In 2012, the state supreme court ruled that civil unions were equivalent to a marriage.  While not exactly groundbreaking, this did ensure that those in civil unions were treated the same as those who had officially gotten married.

Those in the real estate business know that Massachusetts banned discrimination based on sexual orientation in housing and in a number of other areas, including employment and union practices, back in 1989.  In 2011, an executive order banned discrimination of transgender employees from all state offices and all contractors hired by those offices.  In November of 2011, legislation banning discrimination on the basis of gender identity and gender expression in the areas of employment, housing, union practices, and in extending credit.

In 1990, Massachusetts removed all regulations preventing same-sex couples from adopting children, and since 1993, second-parent adoptions have been legal.  The state has also had hate crime laws on the books since 1996.

As you can see, Massachusetts really has no need to make headlines regarding LGBT rights because it has quietly (or not so quietly) been a leader in the area for years.

What Are the Drawbacks to Purchasing a Vacation Home With My Same Sex Partner?

Purchasing a vacation home can be exciting when you consider that you will have a place to go anytime that you choose to do so, but along with the advantages, there can be disadvantages. Following are some drawbacks to purchasing a vacation home with your same sex partner.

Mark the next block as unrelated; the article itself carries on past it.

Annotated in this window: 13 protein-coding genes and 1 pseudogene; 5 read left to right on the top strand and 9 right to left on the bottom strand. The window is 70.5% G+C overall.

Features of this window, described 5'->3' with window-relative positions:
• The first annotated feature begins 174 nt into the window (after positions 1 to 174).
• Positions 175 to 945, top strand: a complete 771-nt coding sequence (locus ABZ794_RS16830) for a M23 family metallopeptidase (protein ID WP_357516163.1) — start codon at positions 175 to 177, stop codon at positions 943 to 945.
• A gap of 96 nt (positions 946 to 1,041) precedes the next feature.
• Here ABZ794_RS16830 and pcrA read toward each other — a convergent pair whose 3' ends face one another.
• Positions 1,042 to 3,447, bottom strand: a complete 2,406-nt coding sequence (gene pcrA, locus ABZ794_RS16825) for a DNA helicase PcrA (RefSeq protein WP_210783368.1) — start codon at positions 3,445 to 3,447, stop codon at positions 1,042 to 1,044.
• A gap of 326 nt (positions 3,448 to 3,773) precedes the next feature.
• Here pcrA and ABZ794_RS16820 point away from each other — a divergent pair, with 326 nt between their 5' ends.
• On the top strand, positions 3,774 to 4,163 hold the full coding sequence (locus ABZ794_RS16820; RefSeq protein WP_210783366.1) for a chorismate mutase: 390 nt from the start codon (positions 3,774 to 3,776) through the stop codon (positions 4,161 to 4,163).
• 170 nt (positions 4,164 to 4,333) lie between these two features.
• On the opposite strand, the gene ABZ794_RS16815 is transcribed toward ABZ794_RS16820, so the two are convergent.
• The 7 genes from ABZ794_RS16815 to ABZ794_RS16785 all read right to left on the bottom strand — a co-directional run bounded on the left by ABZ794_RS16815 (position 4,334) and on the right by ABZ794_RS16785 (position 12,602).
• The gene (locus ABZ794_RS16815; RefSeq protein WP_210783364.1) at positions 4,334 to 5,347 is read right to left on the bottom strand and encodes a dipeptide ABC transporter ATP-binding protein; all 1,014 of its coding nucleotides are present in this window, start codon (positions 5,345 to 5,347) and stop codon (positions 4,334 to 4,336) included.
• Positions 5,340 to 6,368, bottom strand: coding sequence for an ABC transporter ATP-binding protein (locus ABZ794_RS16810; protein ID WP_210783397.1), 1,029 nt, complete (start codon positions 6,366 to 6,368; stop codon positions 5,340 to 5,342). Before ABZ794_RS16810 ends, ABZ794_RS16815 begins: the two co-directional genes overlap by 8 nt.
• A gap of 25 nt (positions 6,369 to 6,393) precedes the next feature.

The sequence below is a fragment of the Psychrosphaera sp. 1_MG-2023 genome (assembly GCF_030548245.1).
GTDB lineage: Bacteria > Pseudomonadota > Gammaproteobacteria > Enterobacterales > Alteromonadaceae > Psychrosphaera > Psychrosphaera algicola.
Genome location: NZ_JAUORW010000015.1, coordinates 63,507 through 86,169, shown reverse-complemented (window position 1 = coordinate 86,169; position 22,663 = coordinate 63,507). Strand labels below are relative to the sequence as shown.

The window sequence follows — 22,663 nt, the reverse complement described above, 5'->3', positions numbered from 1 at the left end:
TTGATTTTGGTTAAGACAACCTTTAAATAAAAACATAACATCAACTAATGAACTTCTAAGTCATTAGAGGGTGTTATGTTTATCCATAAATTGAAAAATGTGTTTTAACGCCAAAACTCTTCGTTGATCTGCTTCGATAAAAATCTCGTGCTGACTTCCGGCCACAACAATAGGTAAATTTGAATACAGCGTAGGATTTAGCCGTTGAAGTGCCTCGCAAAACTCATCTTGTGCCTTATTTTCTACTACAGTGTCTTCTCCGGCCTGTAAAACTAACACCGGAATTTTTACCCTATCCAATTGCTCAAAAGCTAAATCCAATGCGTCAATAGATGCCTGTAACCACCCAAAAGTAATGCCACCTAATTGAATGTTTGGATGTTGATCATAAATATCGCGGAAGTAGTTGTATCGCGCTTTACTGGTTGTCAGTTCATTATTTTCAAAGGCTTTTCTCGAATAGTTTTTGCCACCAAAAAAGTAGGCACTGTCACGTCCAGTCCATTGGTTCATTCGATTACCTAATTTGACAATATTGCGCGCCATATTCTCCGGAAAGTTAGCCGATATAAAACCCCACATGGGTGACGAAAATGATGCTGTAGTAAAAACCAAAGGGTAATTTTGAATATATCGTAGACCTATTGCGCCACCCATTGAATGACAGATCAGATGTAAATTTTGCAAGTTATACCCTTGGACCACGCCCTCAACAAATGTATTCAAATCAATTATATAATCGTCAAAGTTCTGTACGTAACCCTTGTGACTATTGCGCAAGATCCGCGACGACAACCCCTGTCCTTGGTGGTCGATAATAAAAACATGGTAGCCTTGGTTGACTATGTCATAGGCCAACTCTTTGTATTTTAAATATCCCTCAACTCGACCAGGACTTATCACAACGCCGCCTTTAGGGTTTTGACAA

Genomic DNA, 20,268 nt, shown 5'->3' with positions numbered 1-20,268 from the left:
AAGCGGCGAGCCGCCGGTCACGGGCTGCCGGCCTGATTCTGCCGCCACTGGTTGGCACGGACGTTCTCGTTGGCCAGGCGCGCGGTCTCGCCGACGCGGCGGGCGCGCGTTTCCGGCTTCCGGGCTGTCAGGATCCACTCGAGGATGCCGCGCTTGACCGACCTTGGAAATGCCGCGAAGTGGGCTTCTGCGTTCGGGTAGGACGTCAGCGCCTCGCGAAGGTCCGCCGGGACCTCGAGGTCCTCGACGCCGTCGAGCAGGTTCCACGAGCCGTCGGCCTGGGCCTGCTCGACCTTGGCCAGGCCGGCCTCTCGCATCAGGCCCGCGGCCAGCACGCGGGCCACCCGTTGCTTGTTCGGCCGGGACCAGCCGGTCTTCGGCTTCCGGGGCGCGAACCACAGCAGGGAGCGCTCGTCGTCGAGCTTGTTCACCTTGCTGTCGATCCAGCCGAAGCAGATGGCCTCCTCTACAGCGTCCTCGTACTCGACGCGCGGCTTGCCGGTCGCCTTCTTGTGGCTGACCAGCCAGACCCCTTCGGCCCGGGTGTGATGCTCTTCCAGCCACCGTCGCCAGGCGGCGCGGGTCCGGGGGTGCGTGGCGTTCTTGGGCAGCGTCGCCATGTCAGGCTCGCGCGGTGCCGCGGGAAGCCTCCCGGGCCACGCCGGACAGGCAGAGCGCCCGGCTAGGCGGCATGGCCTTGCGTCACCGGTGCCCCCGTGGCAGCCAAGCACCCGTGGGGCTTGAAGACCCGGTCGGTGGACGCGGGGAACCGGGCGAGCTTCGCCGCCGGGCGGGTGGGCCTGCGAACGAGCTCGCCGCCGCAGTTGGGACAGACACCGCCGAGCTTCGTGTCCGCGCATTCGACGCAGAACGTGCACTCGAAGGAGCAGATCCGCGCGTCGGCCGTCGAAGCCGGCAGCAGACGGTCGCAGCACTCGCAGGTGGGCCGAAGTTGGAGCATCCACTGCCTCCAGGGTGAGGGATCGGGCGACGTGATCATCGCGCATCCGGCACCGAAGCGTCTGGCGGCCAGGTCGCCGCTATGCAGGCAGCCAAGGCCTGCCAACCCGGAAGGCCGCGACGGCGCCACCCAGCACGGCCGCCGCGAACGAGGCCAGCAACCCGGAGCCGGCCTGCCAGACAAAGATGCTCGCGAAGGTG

Unless you have the money to purchase a vacation home outright, you will have to pay a mortgage. Generally, the required down payment and mortgage interest rate will be higher on a vacation home than it is on your primary home. In addition, your homeowner’s insurance will likely be higher because of the risk involved in the home sitting vacant and, depending on where the home is located, in natural disasters.

Most people look for vacation homes in popular areas where they like to visit such as the mountains, the beach, or near golf courses. Because those places are popular, the cost of purchasing a vacation home may be much higher than you have anticipated and your mortgage payment may end up being more than the home that you live in.

Renting the Home to Others

Many vacation homeowners prefer to rent the home out for periods varying from a few days to weeks in order to recoup some of their expenses and to avoid leaving the home sitting vacant for extended periods of time. If you rent your vacation home to others, the Internal Revenue Service, requires that you pay taxes on that income. If you used the home for personal purposes, but not as a home, you must report your rental income as well as the expenses on your tax return. You will be required to divide the expenses you incurred into rental use and personal use. The personal use expenses are not deductible in your rental expenses. If you rented the home less than 15 days out of the year, you are not required to report the rental income or the rental expenses. Your mortgage, interest and property taxes should be reported as you normally would on your income taxes.